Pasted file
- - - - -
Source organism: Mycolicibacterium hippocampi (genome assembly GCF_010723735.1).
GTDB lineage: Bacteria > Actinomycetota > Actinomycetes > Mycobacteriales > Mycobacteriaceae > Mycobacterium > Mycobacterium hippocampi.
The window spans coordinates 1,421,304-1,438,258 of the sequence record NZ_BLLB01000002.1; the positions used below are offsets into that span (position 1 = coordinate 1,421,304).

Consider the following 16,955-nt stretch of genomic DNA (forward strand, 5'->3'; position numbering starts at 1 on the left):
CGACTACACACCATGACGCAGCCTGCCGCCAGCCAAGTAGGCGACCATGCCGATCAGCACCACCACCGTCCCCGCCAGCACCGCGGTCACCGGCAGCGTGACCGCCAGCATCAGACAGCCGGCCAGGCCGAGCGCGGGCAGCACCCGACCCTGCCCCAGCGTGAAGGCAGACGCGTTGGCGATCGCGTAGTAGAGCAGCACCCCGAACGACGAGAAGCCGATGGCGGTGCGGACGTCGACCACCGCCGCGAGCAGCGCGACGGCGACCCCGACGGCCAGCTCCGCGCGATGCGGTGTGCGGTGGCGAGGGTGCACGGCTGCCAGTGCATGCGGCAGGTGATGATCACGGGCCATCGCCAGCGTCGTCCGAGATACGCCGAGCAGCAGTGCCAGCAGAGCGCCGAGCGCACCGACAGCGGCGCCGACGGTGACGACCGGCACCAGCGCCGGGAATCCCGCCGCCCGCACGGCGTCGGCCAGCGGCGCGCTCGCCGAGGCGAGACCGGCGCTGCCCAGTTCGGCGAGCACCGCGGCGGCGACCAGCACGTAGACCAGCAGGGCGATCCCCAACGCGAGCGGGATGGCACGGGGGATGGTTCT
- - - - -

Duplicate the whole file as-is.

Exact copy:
Source organism: Mycolicibacterium hippocampi (genome assembly GCF_010723735.1).
GTDB lineage: Bacteria > Actinomycetota > Actinomycetes > Mycobacteriales > Mycobacteriaceae > Mycobacterium > Mycobacterium hippocampi.
The window spans coordinates 1,421,304-1,438,258 of the sequence record NZ_BLLB01000002.1; the positions used below are offsets into that span (position 1 = coordinate 1,421,304).

Consider the following 16,955-nt stretch of genomic DNA (forward strand, 5'->3'; position numbering starts at 1 on the left):
CGACTACACACCATGACGCAGCCTGCCGCCAGCCAAGTAGGCGACCATGCCGATCAGCACCACCACCGTCCCCGCCAGCACCGCGGTCACCGGCAGCGTGACCGCCAGCATCAGACAGCCGGCCAGGCCGAGCGCGGGCAGCACCCGACCCTGCCCCAGCGTGAAGGCAGACGCGTTGGCGATCGCGTAGTAGAGCAGCACCCCGAACGACGAGAAGCCGATGGCGGTGCGGACGTCGACCACCGCCGCGAGCAGCGCGACGGCGACCCCGACGGCCAGCTCCGCGCGATGCGGTGTGCGGTGGCGAGGGTGCACGGCTGCCAGTGCATGCGGCAGGTGATGATCACGGGCCATCGCCAGCGTCGTCCGAGATACGCCGAGCAGCAGTGCCAGCAGAGCGCCGAGCGCACCGACAGCGGCGCCGACGGTGACGACCGGCACCAGCGCCGGGAATCCCGCCGCCCGCACGGCGTCGGCCAGCGGCGCGCTCGCCGAGGCGAGACCGGCGCTGCCCAGTTCGGCGAGCACCGCGGCGGCGACCAGCACGTAGACCAGCAGGGCGATCCCCAACGCGAGCGGGATGGCACGGGGGATGGTTCT